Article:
“The bun quite literally fell out.”

One of the prompts this week is, have you heard of the phrase "The show must go on." Have you ever had an experience where something went wrong and you had to keep going Anyway? Yeah, I have definitely heard this phrase and I have definitely been in situations where this phrase was kind of utilized and you just gotta go with the go with the flow. Again I love to dance. I have been dancing since a very, very young age, nearly three to four years old. So over the years, you know, specifically as a dancer, you're in a lot of recitals, a lot of performances, a lot of competitions and sometimes things, don't go your way. I remember one time before I was getting on stage. My friend's bun was falling off or like, like the hair strands were coming off. And we had like these donuts that are hidden within their hair and she had a quick costume change and she came on stage and the donut quite - and I'm not sure how this happened, because there's so many pins in place, but I think it was just loose and she had just recently cut her hair so - it wasn't event  that long. And the and the bun, quite literally fell out and there was like pins sticking out of it. And it was on stage. Thankfully was like near the back so the audience, couldn't really just see, like a donut, just like plop down. However, like our dance was like fast-paced, and I had to just keep rolling with it. And I didn't - So like, I knew it fell down like, after the performance was over. I didn't know before. So while I was performing and we were changing formations. I stepped on the donut and a little bit of like a pin kind of pinched me in my foot, cuz I went in and it kind of jolted, but I didn't like it hurt it hurt fairly bad, but the show must go on. So, I just put a bigger - I thought you probably could tell, but too much of a fake smile, but I put it on, you know, the show must go on and you keep going.

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“I realize that her ticket had a different date on it!”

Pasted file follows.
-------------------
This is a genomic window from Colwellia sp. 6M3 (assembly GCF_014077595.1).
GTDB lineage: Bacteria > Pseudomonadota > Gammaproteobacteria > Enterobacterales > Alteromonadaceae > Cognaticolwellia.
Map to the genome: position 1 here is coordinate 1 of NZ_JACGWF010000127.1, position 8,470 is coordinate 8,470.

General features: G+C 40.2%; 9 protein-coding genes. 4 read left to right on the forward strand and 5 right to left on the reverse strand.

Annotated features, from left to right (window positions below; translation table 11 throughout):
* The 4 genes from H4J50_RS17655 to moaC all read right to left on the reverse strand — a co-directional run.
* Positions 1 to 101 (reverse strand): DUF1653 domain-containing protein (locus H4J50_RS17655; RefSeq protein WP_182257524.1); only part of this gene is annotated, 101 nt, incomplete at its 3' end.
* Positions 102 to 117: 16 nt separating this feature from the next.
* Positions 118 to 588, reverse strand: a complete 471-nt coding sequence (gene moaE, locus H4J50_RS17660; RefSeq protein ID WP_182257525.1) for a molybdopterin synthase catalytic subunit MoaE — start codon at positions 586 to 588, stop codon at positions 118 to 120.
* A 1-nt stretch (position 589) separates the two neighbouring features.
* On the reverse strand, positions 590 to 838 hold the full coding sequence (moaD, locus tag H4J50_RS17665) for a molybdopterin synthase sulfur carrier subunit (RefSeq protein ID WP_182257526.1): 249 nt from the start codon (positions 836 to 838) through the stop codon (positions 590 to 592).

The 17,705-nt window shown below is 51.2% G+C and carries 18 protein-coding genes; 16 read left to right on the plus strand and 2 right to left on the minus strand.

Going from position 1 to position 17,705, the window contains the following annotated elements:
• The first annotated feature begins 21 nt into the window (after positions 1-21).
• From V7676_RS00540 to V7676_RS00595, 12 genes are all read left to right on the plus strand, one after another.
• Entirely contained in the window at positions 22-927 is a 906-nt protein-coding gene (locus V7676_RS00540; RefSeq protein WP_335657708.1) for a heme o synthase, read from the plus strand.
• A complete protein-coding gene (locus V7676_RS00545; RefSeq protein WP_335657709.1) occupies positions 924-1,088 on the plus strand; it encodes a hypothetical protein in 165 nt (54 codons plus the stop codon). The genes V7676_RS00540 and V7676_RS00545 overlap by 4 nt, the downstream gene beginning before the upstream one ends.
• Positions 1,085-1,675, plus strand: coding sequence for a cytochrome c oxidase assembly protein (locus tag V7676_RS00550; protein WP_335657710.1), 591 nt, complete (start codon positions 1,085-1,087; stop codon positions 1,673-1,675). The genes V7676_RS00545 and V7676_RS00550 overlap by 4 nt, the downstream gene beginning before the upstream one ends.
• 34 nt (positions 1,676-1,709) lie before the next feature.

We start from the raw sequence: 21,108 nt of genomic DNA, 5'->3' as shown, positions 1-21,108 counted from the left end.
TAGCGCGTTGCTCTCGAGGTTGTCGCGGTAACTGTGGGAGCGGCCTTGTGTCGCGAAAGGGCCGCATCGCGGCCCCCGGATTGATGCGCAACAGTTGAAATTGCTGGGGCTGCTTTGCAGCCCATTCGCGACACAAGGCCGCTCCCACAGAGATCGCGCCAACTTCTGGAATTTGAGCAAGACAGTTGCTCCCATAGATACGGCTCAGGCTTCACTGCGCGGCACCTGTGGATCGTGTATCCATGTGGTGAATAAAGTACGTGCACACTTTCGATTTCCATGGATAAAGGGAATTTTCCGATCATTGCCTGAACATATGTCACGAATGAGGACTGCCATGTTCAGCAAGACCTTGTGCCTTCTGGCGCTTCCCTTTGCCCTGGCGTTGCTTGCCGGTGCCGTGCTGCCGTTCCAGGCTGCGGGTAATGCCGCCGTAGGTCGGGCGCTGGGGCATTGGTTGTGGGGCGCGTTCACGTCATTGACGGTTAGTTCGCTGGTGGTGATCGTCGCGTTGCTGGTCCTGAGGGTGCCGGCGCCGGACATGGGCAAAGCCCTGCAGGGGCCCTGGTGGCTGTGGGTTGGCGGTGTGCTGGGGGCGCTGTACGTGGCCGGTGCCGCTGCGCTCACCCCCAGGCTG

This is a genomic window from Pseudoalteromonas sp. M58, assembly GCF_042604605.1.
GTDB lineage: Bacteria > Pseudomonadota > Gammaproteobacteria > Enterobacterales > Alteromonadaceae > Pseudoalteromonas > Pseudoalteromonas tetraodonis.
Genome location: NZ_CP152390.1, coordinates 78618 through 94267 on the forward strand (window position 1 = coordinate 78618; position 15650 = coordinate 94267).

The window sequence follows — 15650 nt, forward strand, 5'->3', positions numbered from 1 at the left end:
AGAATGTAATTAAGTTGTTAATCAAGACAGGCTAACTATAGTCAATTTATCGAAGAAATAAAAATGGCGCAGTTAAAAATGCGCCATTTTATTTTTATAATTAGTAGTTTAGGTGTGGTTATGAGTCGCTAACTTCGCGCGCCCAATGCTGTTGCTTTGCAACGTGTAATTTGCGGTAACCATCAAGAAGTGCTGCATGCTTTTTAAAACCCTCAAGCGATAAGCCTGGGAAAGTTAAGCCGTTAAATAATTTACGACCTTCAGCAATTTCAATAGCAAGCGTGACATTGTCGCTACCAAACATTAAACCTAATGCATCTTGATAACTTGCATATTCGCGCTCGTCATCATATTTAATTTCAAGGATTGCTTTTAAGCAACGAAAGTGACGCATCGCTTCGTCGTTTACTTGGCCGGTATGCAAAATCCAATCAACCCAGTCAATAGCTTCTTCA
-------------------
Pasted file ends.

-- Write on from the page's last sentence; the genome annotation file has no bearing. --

Some language has been edited out of the transcript that is not edited out of the audio. But my best plane story is when it was like the year after we graduated from college, and a friend asked me and another friend to stand up for him in his wedding, and it was in Texas. Which I'm in right now kind of ironically. And it was over Valentine's Day, and so she was living in Philadelphia at the time and I was in Grand Rapids and we we planned our flight so that we could get, have our second flights together. So like we each flew to I don't know where, Atlanta? Who knows! And then from there to San Antonio and same on the way back. So that was great, So on the way back our flight was like pretty early. So well I don't remember how we got to the airport, if our friend took us or what. And we were on a little - maybe we rented, a car because we were on a little tram from like the parking lot to the airport and we were like looking at our tickets and I said something about how we had time because our plane took off at, you know, 8:15 or something. And her ticket said, like 8:17, and she, she thought that was like, no big deal. She was like, you know, just a couple minutes difference. I'm like, there's no way it would be different if we were on the same flight, you know, like, that's weird. So I was like, "Give me your ticket." So I'm like, looking at them and comparing them and stuff. And I realize that her ticket had a different date on it and she had accidentally booked her return ticket for the next month. So Instead of February It was in March, and I just was dying laughing because it was so her, like, that's exactly something she would do. But I was also like, "Oh s***!" because now what? So we were running late that was why we were trying to see if we had enough time. So when we got there, like she went up to the desk and told him what the issue was and they were like, "Well not sure if we can get you on this flight, but we can try." And I was…